The major subunit of the toxin-coregulated pilus TcpA induces mucosal and systemic immunoglobulin A immune responses in patients with cholera caused by Vibrio cholerae O1 and O139
Abstract Diarrhea caused by Vibrio cholerae is known to give long-lasting protection against subsequent life-threatening illness. The serum vibriocidal antibody response has been well studied and has been shown to correlate with protection. However, this systemic antibody response may be a surrogate marker for mucosal immune responses to key colonization factors of this organism, such as the toxin-coregulated pilus (TCP) and other factors. Information regarding immune responses to TCP, particularly mucosal immune responses, is lacking, particularly for patients infected with the El Tor biotype of V. cholerae O1 or V. cholerae O139 since highly purified TcpA from these strains has not been available previously for use in immune assays. We studied the immune responses to El Tor TcpA in cholera patients in Bangladesh. Patients had substantial and significant increases in TcpA-specific antibody-secreting cells in the circulation on day 7 after the onset of illness, as well as similar mucosal responses as determined by an alternate technique, the assay for antibody in lymphocyte supernatant. Significant increases in antibodies to TcpA were also seen in sera and feces of patients on days 7 and 21 after the onset of infection. Overall, 93% of the patients showed a TcpA-specific response in at least one of the specimens compared with the results obtained on day 2 and with healthy controls. These results demonstrate that TcpA is immunogenic following natural V. cholerae infection and suggest that immune responses to this antigen should be evaluated for potential protection against subsequent life-threatening illness.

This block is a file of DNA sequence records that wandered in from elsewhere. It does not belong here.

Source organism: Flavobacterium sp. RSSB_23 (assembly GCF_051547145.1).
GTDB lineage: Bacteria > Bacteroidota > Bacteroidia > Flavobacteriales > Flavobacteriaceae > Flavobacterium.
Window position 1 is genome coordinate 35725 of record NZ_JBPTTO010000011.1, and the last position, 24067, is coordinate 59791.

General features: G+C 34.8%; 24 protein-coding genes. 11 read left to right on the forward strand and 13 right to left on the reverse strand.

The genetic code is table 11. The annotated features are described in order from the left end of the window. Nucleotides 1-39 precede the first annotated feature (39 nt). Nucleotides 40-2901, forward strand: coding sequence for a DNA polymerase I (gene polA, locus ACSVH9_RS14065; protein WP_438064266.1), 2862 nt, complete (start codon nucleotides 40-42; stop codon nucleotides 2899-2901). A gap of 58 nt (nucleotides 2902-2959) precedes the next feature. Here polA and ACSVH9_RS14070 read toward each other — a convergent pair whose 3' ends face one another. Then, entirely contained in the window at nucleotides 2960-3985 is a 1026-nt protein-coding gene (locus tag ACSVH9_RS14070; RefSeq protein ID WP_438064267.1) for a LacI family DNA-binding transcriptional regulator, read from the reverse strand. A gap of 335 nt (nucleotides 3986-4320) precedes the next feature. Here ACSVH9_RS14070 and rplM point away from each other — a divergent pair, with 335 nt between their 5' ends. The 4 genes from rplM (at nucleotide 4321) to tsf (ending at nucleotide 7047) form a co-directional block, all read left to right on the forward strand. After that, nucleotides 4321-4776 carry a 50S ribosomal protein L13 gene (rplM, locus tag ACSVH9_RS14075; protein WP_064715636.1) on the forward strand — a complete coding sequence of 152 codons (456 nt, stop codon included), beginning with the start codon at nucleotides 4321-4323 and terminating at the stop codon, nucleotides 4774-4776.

Infect Immun 2004 Aug;72(8):4448-54